I just finished building a new 9 ft. 3 wt. on Monday.
I had coated the rod wraps and let them dry. I had a
new reel and line in so I could spool it up and then
take it out fishing. The one problem that I created
for myself was that I was not careful enough in lining
up the reel seat so that both ends were in line. I had
to grind out about 1/4 inch of the threads so that the
reel would line up.
This is a mistake I will not make again.
Last night my wife had a meeting to go to. It was a
nice chance to head out to a pond and see how this
rod would work. I grabbed the rod and a few flies
and took off. I had been invited to fish a pond to
see how big the fish were, but I was not to take any
home. This was the perfect night to do that.
Got to the pond and looked in the box to see what I
had with me. I had a royal coachman variation that I
tied on. Half the body was red and the rear half lime
colored. My first cast was not very good. I had to
change my timing as the line does not react as fast
with this 3 wt as with my other rods. After a few
tries I was making halfway decent casts.
I did see a swirl and cast to that. It was an immediate
hit. This gill did not like being hooked at all. He
turned out to be eight inches long. Released him and
cast out into the same area. I let the fly settle
about a foot and then started to retrieve it. I had
moved the fly twice when it was hit hard. Turned out
to be another carbon copy gill. I caught four more
just like the first two while I was standing in the
I then moved down the pond about twenty feet and cast
again. Again the gills were ready to hit this fly. I
missed the first hit, but when I pulled the fly across
the surface of the water, the gills came up to smash
it. From then on I was making a "V" wake with the fly
in the surface. Great fun to watch the gills hit this
on the surface.
I had caught several bluegills before I did one of my
"intelligent" moves again. When I made the cast the
line I had in my hand had tied up in a knot. I know
I am the only clumsy fly fisher that does this. I had
to take a minute to undo the knot. I am not sure how
far the fly had dropped in the mean time, but when I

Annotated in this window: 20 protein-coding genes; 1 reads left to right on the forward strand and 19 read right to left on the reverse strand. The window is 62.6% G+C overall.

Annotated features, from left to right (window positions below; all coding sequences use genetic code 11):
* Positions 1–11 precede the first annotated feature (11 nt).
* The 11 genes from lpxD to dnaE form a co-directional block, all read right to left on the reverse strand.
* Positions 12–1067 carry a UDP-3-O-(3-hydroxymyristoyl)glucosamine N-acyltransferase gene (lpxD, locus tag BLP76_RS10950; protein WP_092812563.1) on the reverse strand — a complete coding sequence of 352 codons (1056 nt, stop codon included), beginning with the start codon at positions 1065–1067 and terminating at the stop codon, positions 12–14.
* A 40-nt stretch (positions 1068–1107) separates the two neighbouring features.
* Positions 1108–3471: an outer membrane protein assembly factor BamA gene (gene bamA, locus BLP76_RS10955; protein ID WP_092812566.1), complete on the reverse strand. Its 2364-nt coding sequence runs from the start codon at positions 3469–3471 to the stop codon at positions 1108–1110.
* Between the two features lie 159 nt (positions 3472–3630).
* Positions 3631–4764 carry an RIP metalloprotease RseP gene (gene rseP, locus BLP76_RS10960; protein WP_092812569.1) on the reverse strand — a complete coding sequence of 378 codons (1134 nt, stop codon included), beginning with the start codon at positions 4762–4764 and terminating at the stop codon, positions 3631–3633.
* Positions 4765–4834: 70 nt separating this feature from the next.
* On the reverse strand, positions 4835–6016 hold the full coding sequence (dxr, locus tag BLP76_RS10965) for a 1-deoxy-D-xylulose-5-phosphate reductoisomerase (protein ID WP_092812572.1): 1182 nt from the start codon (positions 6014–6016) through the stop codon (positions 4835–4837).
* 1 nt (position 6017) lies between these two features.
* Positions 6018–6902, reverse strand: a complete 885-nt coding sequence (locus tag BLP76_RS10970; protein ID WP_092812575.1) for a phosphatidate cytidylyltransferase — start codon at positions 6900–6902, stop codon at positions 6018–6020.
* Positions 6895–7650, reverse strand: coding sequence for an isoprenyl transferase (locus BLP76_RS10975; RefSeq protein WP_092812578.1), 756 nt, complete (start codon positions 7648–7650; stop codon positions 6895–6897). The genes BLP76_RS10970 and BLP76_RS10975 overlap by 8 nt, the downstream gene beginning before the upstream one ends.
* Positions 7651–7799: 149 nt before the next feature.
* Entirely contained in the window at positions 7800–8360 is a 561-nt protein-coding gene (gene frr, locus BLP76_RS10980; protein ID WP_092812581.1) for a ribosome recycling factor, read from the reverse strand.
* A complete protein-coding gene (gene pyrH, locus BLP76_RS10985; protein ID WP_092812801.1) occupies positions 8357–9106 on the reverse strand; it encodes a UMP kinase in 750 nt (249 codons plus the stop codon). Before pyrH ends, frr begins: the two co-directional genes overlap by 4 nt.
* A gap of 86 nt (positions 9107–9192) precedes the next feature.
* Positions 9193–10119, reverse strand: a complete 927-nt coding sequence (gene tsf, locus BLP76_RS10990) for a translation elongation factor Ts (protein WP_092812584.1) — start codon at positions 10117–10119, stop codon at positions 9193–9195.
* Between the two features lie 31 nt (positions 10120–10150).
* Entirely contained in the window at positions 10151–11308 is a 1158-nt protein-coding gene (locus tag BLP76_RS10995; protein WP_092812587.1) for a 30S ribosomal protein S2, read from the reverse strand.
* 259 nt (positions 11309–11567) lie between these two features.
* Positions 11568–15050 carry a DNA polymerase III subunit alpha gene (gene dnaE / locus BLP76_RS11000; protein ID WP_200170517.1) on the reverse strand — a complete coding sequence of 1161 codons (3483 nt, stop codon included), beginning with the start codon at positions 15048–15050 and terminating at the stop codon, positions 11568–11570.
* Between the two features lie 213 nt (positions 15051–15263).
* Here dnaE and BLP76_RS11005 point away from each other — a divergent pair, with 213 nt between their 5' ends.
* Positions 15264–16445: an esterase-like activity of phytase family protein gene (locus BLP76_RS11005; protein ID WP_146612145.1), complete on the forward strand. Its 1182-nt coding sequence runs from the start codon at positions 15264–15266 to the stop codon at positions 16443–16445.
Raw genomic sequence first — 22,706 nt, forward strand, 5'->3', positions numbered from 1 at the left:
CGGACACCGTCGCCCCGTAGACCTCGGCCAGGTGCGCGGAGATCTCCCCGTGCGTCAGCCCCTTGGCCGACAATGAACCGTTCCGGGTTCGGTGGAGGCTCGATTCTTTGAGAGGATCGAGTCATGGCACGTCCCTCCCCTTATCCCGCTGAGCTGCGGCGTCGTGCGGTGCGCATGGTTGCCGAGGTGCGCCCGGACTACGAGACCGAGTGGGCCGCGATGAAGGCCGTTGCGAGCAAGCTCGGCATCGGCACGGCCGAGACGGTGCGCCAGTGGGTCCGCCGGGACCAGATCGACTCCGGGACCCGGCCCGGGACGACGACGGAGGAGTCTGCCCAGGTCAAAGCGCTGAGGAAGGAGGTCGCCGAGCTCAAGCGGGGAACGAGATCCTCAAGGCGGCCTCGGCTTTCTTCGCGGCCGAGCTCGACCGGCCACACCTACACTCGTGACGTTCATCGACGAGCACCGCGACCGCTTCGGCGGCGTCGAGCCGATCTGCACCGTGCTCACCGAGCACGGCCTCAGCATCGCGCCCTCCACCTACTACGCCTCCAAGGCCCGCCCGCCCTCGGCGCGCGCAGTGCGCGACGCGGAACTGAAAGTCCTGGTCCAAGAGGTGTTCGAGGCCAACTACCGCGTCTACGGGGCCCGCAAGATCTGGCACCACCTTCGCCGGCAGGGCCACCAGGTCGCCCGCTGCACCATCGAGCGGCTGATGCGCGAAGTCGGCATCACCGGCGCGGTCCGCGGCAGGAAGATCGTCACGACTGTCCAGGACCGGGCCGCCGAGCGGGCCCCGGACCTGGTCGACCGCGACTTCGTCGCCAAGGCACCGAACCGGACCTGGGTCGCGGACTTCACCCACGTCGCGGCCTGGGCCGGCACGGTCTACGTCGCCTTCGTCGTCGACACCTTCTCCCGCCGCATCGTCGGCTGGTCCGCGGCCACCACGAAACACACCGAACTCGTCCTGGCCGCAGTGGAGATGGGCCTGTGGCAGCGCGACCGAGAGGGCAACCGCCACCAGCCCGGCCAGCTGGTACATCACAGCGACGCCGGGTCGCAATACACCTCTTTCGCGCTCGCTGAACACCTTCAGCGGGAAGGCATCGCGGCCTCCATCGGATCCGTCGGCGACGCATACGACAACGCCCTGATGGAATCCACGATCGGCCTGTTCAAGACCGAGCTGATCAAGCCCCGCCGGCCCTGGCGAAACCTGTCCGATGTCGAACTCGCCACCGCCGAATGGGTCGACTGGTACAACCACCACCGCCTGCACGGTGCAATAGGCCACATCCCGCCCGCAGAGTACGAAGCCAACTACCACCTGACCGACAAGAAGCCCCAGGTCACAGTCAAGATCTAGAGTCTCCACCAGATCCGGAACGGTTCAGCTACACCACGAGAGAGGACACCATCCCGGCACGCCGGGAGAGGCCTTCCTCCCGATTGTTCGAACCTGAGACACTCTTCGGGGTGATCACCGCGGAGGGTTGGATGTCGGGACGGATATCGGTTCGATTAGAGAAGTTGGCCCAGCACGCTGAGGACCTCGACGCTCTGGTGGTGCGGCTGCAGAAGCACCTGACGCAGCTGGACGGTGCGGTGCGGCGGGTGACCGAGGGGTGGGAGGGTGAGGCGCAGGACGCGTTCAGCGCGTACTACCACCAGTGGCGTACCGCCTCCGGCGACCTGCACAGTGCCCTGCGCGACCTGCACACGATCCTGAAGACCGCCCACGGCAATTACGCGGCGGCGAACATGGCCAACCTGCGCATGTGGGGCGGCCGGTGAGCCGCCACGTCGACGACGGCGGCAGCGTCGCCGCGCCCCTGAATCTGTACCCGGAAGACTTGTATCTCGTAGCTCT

was ready to start retrieving the line, there was
weight on it. This fish felt different. Turned out
this was a nice crappie. Next cast I did the same
thing and got another crappie.
The gills would hit right on the surface and crappie would
if it went down a little deeper. On each cast I had to
decide what I wanted to catch, so I would know which
way to retrieve the fly. Heavy burden to have to make
a decision like that.
At this point the landowner came out to see how I was
doing. She wanted to know if I thought that some of
the fish could come out of the pond. I felt that the
pond, about 1.5 acres in size could stand some fish
I cast the fly out and handed her the rod and showed
her how to hold it and how to retrieve line. By the
time she got it organized she had a crappie on the
line. Great fun watching her bring it in. On the
next cast I had her bring it across the surface and
she caught a good sized bluegill. She decided that
this was fun and asked if I would stay a little while
longer. When I said yes she went to the house and
came back with a bucket.
She wanted to catch a few fish to have for dinner
tonight. I would cast out and she would catch the
fish. When she had eight nice fish in the bucket
I asked her how much she could eat?
She decided that she had enough and would head home
in a minute. I cast the fly again and got the rhythm
better and put the fly out about 20 feet father than
I had. There was an immediate swirl and the line
tightened. I sat the hook and had a big bass on. It
took a long time to get it in but it was 18 inches
long. The sun was almost down so it was time to head
As we headed in I asked Joann if she knew how to fillet
fish. She said she knew how to gut them and nothing
more. We got her knife out and I filleted the fish
for her. I do have an invitation to put my canoe on
the pond and see how many fish are in the pond. Cost
is another meal of fish for her.
All in all it was a fun way to baptize a new rod.
Hope you can get out on the water. ~ Rick